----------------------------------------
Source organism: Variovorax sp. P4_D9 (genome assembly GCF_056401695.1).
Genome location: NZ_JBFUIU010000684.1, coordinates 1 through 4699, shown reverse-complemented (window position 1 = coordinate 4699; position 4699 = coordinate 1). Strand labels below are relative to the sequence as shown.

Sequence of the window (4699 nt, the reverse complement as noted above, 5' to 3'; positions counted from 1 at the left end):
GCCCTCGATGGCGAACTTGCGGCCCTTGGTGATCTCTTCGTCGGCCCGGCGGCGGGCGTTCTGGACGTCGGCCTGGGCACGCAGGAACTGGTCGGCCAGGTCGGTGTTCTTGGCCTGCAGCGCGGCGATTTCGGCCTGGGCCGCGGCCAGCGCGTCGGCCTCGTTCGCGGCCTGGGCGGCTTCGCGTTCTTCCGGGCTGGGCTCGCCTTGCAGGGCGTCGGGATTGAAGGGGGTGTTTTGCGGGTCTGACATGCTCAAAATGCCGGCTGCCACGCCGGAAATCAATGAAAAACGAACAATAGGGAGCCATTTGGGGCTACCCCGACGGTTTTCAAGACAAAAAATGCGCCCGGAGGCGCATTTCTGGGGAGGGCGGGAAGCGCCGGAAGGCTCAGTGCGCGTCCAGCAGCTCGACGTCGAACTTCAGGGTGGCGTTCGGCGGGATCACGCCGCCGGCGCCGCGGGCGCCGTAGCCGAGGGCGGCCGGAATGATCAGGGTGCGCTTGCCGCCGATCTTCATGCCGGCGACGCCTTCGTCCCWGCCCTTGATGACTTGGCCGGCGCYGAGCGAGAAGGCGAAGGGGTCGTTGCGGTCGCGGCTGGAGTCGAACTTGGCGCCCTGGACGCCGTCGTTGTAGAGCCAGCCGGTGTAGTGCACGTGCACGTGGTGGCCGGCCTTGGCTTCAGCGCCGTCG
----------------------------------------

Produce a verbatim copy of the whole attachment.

Source organism: Variovorax sp. P4_D9 (genome assembly GCF_056401695.1).
Genome location: NZ_JBFUIU010000684.1, coordinates 1 through 4699, shown reverse-complemented (window position 1 = coordinate 4699; position 4699 = coordinate 1). Strand labels below are relative to the sequence as shown.

Sequence of the window (4699 nt, the reverse complement as noted above, 5' to 3'; positions counted from 1 at the left end):
GCCCTCGATGGCGAACTTGCGGCCCTTGGTGATCTCTTCGTCGGCCCGGCGGCGGGCGTTCTGGACGTCGGCCTGGGCACGCAGGAACTGGTCGGCCAGGTCGGTGTTCTTGGCCTGCAGCGCGGCGATTTCGGCCTGGGCCGCGGCCAGCGCGTCGGCCTCGTTCGCGGCCTGGGCGGCTTCGCGTTCTTCCGGGCTGGGCTCGCCTTGCAGGGCGTCGGGATTGAAGGGGGTGTTTTGCGGGTCTGACATGCTCAAAATGCCGGCTGCCACGCCGGAAATCAATGAAAAACGAACAATAGGGAGCCATTTGGGGCTACCCCGACGGTTTTCAAGACAAAAAATGCGCCCGGAGGCGCATTTCTGGGGAGGGCGGGAAGCGCCGGAAGGCTCAGTGCGCGTCCAGCAGCTCGACGTCGAACTTCAGGGTGGCGTTCGGCGGGATCACGCCGCCGGCGCCGCGGGCGCCGTAGCCGAGGGCGGCCGGAATGATCAGGGTGCGCTTGCCGCCGATCTTCATGCCGGCGACGCCTTCGTCCCWGCCCTTGATGACTTGGCCGGCGCYGAGCGAGAAGGCGAAGGGGTCGTTGCGGTCGCGGCTGGAGTCGAACTTGGCGCCCTGGACGCCGTCGTTGTAGAGCCAGCCGGTGTAGTGCACGTGCACGTGGTGGCCGGCCTTGGCTTCAGCGCCGTCG